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Seven things not to do in a cover letter


Resume writing has become so precise that it's almost a science. With all the how-to books and articles devoted to building a resume that gets noticed, its' fairly easy to build a good resume if you've got the credentials to back it up.

The thing I've always had trouble with is the cover letter. And of course, the cover letter is often the feature most touted by career advisors. This is where, they say, the prospective employer really "meets" you.

Tag and Catherine Goulet, authors of "Dream Careers: How to Quickly Break Into a Fab Job!," are also co-CEOs of FabJob.com, which touts itself as the "world's leading publisher of information about dream careers." If you can ignore the use of the nauseating word "fab" and negotiate the list of dream careers the site lists, you can find some good, practical advice for finding any kind of job. (If you look carefully, wedged between Travel Writer and Wedding Planner, you'll find Web Developer. There could be more tech careers in there, but that's all I found in a precursory glance.)

Here's a good list of what the women say are the seven things you don't want to do in a cover letter. They are:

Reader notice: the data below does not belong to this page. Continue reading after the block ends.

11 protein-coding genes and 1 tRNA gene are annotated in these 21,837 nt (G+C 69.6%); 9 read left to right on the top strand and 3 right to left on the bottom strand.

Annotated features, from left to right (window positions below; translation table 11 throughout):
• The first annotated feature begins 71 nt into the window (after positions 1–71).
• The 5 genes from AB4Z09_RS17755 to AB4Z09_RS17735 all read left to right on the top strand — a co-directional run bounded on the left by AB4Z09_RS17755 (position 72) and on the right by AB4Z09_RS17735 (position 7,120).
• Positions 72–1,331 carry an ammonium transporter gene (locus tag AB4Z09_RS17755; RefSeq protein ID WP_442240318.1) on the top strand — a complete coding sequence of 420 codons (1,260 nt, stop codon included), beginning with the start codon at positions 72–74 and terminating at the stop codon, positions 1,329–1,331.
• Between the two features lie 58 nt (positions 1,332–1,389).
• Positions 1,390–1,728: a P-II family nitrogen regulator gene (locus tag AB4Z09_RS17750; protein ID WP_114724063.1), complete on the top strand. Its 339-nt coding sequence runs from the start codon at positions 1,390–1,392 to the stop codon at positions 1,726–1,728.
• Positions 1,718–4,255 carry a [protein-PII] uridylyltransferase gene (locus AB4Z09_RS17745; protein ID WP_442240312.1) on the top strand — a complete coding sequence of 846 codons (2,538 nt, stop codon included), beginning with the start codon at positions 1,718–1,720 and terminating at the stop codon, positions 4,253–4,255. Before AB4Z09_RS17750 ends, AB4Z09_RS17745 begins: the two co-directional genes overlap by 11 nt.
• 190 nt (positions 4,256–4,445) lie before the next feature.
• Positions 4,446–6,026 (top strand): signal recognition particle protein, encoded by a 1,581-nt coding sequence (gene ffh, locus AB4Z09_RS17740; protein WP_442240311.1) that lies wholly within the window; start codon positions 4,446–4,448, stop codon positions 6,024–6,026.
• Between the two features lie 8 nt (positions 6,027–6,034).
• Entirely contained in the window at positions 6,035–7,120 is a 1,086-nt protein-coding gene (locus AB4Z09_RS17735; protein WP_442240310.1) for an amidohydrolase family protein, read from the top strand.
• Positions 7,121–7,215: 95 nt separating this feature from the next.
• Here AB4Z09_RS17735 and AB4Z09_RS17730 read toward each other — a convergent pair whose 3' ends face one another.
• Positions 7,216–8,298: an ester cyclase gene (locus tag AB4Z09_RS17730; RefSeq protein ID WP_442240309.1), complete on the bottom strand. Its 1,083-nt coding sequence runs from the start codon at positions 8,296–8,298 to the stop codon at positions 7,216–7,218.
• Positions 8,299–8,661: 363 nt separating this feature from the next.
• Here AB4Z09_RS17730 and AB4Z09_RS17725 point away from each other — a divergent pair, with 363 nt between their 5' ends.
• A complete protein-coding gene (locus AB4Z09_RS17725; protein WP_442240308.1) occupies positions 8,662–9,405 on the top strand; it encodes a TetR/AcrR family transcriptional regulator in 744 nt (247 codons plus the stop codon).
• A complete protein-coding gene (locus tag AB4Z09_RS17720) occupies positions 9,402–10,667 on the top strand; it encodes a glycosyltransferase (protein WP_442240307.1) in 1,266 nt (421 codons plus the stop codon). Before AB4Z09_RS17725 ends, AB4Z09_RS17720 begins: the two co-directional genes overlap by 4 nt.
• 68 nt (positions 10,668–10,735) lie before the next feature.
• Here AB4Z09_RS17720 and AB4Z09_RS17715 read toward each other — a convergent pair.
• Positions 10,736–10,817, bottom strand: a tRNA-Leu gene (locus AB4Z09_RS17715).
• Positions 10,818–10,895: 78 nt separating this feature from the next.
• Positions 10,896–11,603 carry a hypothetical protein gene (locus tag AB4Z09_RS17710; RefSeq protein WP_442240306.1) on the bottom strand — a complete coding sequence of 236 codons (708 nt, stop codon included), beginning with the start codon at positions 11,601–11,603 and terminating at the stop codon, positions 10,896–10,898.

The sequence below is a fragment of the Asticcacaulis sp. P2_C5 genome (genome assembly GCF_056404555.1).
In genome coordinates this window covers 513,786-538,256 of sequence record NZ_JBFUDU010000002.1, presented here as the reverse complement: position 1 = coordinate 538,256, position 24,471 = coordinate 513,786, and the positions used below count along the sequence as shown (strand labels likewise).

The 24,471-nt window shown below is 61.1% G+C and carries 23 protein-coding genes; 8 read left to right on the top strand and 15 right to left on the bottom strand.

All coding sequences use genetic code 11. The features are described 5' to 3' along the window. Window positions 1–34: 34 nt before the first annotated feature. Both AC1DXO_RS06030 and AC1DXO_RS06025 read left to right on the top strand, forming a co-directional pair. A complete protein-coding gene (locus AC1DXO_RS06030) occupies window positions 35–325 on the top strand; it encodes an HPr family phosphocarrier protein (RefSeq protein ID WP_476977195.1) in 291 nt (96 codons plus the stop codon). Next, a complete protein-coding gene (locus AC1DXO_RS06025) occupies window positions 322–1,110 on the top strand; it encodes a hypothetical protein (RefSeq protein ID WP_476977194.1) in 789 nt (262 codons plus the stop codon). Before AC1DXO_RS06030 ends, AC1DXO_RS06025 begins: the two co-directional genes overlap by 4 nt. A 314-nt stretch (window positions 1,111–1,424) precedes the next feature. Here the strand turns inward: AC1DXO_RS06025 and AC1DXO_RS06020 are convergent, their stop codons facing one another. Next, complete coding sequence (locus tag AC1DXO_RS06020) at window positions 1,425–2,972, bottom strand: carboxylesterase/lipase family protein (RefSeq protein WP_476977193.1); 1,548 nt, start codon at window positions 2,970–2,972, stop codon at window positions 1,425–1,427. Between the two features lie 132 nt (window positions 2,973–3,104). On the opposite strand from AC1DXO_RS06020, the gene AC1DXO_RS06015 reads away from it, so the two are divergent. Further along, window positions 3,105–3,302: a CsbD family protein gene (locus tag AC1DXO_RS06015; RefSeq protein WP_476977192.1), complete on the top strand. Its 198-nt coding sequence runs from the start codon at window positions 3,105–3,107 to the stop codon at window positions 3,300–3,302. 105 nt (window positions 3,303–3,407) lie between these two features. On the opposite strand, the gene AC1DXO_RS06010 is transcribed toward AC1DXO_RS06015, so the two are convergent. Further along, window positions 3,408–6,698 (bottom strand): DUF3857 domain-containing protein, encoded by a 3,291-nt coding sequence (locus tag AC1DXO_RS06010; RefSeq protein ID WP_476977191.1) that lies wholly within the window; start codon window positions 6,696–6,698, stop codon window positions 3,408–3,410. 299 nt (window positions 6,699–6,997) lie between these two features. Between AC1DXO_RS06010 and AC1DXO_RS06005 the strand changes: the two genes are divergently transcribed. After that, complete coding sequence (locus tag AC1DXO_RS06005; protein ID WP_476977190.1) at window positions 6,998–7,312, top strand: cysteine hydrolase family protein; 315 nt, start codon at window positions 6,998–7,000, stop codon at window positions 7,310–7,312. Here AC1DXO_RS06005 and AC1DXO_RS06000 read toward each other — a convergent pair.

Don't address the letter "Dear Sirs." The person reading your letter may be a woman who won't be impressed with this salutation. Instead, find out the name of the person who will be reviewing your résumé by contacting the company's human resources department, or address your letter "Attention: Human Resources Department" if they won't give you a name. 2. Don't forget to say which position you are applying for. Many companies advertise more than one position at a time. 3. Don't send a cover letter that has not been thoroughly proofread. Typographical and grammatical errors (such as confusing "you're" with "your") create a poor impression. 4. Don't focus on what you want. In this case the applicant said he thought he'd enjoy the job and get experience. Focus instead on what value you can bring to the employer, such as increasing revenues or cutting costs. 5. Don't send a generic letter. You can make a much better impression by mentioning the company name and doing a little research so you can say something flattering about the company. You can learn what companies pride themselves on, including their products and achievements, by checking their Web sites. 6. Don't appear desperate. Avoid comments such as "I've already sent out a bunch of résumés without much luck." Employers may wonder if there's a good reason why no one else has hired you. 7. Don't challenge them to hire you. Employers will be turned off if you say something like "It's your loss if you don't hire me." Instead, show them, with examples of your accomplishments, why you would be an asset to their company.

About

Toni Bowers is Managing Editor of TechRepublic and is the award-winning blogger of the Career Management blog. She has edited newsletters, books, and web sites pertaining to software, IT career, and IT management issues.

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